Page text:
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Design of a Microbrewery and Craft

The University of Ottawa is lacking in resources for Chemical Engineering and Biotechnology students. To solve this problem, a microbrewery and craft distillery can be implemented into the STEM building at the university. This would act as an experimental learning resource to conduct large-scale research and give students hand on experience to increase their job-readiness.

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This project builds on the previously designed microbrewery and craft distillery. One goal of the project is to develop a net zero-waste facility. The fermentation process releases CO2, which is harmful to the environment. To reduce CO2 waste, it can be captured using a CiCi device and be sold. It can also be captured and used to grow algae in a bioreactor. Spent grain, spent yeast, and brewers' water are outcomes of the process. To reduce waste, these products can be broken down through anaerobic digestion to become feedstock or biogas used for energy. The brewery and distillery process control & quality assurance must be monitored throughout the process. An automation package can be purchased from the unit suppliers and be adapted to develop a control system for all units. Monitoring the process is necessary to improve the learning aspect for students.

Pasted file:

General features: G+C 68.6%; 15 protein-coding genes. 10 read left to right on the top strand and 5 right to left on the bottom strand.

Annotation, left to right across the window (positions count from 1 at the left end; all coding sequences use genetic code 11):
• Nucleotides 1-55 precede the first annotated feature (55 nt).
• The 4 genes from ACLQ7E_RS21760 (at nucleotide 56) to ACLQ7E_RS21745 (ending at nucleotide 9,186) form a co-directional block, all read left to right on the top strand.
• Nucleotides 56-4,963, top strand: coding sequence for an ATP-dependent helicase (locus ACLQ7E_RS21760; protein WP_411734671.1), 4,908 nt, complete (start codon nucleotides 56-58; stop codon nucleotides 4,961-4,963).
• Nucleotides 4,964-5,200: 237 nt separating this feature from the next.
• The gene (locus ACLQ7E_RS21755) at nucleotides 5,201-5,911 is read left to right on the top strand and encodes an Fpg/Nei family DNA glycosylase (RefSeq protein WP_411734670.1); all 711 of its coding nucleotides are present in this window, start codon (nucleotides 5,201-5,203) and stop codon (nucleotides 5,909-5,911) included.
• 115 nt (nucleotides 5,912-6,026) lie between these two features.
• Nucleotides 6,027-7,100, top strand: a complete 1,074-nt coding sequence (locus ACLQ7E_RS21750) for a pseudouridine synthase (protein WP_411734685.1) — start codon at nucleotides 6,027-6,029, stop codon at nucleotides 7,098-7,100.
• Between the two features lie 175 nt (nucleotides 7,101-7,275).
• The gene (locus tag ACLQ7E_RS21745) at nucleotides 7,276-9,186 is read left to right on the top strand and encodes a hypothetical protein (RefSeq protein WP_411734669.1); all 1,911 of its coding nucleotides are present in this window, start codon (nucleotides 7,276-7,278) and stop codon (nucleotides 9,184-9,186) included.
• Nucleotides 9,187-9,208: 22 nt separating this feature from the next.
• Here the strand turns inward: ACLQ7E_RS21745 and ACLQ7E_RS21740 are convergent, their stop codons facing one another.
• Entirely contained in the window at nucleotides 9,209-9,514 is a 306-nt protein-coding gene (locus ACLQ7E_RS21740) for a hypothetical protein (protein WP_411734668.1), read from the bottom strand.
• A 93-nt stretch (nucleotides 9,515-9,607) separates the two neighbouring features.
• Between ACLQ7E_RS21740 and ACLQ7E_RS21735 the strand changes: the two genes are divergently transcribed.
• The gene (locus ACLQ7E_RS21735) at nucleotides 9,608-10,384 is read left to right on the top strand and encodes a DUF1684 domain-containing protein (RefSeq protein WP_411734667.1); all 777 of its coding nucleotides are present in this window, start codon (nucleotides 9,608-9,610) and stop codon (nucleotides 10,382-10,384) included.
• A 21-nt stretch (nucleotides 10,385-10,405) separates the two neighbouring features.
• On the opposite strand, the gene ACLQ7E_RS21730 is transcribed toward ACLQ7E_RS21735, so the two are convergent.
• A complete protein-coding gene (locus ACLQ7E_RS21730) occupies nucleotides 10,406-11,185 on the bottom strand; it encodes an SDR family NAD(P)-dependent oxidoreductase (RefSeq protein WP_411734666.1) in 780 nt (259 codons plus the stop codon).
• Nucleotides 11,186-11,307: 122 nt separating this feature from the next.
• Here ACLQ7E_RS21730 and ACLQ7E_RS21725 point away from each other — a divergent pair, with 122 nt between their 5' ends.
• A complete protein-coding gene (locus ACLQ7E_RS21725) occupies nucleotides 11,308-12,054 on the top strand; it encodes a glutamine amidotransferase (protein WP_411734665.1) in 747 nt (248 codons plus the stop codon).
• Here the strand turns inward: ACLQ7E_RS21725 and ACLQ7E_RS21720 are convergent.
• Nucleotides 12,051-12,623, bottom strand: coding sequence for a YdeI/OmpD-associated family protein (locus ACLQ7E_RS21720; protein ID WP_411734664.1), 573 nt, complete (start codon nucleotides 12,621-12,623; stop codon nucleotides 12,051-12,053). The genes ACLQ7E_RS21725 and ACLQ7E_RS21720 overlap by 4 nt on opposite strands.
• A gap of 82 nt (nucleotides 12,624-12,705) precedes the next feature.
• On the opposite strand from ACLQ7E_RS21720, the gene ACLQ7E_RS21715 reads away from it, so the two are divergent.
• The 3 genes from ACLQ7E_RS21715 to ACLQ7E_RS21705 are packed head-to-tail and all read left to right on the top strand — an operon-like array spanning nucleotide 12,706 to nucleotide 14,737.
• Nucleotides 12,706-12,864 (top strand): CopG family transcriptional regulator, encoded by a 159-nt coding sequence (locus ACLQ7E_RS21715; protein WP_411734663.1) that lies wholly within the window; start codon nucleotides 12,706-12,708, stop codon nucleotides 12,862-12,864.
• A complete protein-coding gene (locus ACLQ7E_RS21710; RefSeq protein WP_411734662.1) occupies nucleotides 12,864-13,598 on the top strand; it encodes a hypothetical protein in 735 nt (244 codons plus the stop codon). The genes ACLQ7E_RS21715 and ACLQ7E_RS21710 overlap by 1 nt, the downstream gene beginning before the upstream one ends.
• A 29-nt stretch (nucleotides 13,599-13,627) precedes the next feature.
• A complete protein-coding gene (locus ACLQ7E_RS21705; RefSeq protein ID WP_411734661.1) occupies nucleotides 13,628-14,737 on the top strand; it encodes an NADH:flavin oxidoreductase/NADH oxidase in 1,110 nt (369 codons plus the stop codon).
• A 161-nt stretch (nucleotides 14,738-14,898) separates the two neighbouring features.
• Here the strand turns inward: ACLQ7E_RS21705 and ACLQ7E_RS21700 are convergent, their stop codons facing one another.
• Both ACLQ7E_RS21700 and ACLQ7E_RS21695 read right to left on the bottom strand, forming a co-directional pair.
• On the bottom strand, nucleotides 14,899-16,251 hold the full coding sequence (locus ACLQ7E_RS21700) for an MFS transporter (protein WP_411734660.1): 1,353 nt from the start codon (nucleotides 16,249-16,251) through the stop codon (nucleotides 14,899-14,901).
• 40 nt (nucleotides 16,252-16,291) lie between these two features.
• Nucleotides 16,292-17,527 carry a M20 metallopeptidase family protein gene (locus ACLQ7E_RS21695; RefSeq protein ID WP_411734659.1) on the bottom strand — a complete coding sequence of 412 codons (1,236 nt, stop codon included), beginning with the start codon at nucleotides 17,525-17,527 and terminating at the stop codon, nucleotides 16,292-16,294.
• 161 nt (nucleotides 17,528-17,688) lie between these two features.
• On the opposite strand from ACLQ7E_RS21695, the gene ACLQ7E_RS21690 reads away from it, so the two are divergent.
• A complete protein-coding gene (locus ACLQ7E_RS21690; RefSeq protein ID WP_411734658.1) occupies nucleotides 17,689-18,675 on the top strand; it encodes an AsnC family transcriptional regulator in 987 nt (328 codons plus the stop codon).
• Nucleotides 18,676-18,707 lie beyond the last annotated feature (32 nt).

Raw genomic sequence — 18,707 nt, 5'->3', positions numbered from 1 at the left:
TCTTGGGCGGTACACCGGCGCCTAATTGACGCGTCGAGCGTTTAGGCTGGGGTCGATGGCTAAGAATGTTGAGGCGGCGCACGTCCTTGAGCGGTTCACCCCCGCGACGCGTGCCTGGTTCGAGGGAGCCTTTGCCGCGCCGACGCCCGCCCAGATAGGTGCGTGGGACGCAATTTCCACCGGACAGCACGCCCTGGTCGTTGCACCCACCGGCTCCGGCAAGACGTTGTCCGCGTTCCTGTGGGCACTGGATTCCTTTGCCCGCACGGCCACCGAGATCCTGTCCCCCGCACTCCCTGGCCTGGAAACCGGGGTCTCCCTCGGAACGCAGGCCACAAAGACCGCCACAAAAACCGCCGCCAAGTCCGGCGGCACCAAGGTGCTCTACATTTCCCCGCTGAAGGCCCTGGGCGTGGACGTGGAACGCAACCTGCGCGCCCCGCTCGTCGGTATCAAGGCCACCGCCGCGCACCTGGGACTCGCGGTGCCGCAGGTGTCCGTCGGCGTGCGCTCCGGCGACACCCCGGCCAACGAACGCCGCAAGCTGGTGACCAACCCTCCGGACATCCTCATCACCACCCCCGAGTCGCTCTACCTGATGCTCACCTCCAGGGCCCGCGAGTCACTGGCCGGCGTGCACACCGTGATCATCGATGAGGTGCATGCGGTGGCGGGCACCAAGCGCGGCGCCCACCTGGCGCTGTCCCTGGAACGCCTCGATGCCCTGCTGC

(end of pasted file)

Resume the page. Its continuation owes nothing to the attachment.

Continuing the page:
A 3D model was designed to lay out how each unit first into the room in the STEM building. Optimization of the units is also an important aspect of the project. A model for starch hydrolysis that consisted of eight equations was developed based on enzyme kinetics of α and β amylase. The resulting concentration of sugars in the mash was 105.63 g/kg. A kinetic model of fermentation was developed to give the concentration of glucose, biomass and ethanol over time. The time to ferment in the brewery was concluded to be approximately 100 hours. Additionally, a continuous fermentation process was researched showing that it would further optimize fermentation if implemented. Further research on this project should include bio-plastics, how to make non-alcoholic beer, developing a process performance analysis model, optimizing mash conversion with a different type of mash and analyzing the differences between lab-scale and pilot-scale fermentation.

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